Parables of the East in Edward Bond’s Political Drama

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Author: Loretta Visomirskis, Harold Washington College, United States of America
Published: April 2012
https://doi.org/10.22492/ijl.1.1.05

Citation: Visomirskis, L. (2012). Parables of the East in Edward Bond’s Political Drama. IAFOR Journal of Literature & Librarianship, 1(1). https://doi.org/10.22492/ijl.1.1.05


Abstract

The themes of ancient and modern, of East and West, and of “journeys of discovery” form the ideological fabric of the work of Edward Bond (b. 1935), one of Britain’s most established contemporary playwrights. In his plays Narrow Road to the Deep North (1968) and The Bundle (1978), set in Japan in vaguely historicized seventeenth to nineteenth centuries, Bond uses history as a prism of looking at the present and of deconstructing the political myths of the past. He introduces the character of the great seventeenth-century Japanese poet Matsuo Basho. In both plays, Basho becomes the Brechtian narrator, the “alienating factor,” as well as the medium for Bond’s philosophical dilemma of human choice and its political implications in society. In questioning the artist’s role and the individual’s responsibility in society, Bond creates political parables that oppose the “ivory tower” intellectualism and abstract meditation to active resistance to evil. Both plays signify Bond’s own evolution from the pacifism of the Tolstoyan philosophy of “non-resistance to violence by force” (Narrow Road to the Deep North) to the revolutionary theory of Brecht’s Epic Theatre and its social and political activism (The Bundle).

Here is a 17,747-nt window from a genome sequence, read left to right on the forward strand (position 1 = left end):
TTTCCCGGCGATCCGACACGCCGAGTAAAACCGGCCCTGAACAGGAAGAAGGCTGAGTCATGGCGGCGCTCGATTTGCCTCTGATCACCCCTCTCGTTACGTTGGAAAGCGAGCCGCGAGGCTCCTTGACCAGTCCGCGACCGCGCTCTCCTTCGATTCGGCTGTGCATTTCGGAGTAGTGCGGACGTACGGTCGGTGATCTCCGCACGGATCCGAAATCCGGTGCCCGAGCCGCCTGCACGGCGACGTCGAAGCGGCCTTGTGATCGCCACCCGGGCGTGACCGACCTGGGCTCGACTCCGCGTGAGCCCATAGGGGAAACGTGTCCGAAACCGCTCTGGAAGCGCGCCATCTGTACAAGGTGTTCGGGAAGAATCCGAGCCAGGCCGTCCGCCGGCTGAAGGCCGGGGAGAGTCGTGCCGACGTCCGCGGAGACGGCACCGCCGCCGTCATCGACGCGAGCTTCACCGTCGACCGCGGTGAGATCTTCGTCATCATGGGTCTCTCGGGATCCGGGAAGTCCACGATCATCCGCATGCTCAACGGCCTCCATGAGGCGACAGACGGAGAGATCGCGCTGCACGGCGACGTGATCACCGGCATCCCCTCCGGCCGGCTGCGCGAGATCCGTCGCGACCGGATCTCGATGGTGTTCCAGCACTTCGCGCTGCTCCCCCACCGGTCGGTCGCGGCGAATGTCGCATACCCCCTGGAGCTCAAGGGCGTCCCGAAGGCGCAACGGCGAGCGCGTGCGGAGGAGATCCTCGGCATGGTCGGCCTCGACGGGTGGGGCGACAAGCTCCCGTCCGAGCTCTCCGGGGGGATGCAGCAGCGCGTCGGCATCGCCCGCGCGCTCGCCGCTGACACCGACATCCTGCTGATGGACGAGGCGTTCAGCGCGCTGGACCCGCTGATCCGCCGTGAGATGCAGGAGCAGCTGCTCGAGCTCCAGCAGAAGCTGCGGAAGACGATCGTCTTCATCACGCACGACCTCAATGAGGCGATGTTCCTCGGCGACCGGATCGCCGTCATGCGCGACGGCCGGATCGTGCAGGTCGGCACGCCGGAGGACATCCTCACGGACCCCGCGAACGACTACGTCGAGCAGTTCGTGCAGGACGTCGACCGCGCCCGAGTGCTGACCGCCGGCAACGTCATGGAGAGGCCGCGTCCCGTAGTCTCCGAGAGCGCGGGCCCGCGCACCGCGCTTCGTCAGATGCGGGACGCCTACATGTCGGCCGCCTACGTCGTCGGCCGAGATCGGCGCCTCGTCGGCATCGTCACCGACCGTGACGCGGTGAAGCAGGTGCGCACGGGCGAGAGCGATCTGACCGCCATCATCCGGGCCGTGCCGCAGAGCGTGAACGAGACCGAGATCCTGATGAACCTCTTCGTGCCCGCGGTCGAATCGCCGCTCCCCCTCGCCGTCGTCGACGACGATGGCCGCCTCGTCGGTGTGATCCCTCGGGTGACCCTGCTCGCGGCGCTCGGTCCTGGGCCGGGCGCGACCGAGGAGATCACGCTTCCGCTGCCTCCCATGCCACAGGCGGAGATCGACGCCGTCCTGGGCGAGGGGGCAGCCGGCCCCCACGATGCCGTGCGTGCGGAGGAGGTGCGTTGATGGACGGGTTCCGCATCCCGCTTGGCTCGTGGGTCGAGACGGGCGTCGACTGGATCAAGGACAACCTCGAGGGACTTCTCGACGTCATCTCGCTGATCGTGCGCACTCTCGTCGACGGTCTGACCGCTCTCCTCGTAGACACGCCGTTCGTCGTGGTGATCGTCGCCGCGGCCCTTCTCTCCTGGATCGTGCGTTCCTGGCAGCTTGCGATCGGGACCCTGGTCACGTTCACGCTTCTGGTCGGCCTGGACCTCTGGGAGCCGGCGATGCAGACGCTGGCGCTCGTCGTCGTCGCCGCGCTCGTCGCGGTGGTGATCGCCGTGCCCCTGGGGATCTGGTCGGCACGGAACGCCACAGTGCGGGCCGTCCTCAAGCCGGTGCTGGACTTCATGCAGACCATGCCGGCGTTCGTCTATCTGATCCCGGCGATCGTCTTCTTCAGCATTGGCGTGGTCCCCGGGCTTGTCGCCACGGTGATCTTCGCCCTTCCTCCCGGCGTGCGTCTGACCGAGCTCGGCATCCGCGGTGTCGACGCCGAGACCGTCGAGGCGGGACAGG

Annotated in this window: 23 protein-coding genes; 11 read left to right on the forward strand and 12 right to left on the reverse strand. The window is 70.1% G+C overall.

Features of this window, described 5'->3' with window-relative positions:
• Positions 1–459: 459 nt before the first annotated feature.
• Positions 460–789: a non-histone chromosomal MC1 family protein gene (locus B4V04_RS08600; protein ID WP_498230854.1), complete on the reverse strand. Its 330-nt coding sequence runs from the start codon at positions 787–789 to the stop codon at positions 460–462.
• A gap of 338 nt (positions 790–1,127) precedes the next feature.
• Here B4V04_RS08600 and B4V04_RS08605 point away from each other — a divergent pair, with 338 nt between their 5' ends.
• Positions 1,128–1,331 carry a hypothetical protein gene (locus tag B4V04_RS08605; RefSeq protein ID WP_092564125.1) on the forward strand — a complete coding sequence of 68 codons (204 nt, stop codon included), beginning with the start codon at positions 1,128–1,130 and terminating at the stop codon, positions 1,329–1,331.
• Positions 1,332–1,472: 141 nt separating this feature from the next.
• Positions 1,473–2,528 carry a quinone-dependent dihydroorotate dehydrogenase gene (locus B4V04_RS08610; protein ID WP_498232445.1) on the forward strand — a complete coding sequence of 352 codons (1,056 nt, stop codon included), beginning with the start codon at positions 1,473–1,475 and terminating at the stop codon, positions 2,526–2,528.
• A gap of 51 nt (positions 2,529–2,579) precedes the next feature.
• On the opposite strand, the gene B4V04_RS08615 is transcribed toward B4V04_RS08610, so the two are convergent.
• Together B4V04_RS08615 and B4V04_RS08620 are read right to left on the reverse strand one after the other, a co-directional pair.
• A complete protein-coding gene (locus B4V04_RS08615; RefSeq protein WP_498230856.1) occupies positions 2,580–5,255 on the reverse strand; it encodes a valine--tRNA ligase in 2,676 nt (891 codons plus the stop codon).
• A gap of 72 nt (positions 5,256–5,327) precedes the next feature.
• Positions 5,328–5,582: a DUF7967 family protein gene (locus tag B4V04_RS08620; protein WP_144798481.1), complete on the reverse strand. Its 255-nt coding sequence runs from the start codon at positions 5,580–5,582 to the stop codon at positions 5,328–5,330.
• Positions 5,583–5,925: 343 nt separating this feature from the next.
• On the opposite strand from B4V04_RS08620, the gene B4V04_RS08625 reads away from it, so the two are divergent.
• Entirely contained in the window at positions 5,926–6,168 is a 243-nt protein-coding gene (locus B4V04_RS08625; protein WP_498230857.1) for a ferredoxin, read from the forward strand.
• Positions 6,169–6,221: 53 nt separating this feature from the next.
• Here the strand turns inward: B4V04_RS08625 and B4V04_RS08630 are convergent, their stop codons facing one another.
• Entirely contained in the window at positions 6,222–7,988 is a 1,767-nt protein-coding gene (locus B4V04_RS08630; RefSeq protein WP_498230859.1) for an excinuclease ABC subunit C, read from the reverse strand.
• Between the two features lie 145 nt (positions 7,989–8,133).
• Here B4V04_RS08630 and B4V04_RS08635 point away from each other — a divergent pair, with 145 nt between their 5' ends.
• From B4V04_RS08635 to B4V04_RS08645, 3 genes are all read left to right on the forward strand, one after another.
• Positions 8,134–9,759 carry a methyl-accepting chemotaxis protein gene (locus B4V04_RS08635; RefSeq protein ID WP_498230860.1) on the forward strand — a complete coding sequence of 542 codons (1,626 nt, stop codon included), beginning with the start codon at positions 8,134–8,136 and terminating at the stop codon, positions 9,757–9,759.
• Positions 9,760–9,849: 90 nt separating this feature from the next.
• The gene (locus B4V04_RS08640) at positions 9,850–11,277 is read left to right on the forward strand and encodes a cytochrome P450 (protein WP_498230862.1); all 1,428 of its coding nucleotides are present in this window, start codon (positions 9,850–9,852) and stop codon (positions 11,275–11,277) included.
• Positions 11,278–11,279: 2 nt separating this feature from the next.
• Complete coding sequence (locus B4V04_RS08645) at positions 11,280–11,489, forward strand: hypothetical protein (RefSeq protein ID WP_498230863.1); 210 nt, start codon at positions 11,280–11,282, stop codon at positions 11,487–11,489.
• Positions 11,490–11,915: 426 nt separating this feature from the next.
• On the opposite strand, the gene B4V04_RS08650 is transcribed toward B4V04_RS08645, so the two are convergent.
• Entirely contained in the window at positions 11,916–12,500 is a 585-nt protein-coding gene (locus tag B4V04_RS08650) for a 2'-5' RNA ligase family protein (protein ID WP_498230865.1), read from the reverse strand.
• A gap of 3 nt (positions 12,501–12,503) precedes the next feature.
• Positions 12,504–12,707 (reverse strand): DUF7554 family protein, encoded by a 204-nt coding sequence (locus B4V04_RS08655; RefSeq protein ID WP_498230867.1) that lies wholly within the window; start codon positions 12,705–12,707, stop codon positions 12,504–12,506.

Keywords

drama, Edward Bond, Matsuo Basho, Bertolt Brecht, political parable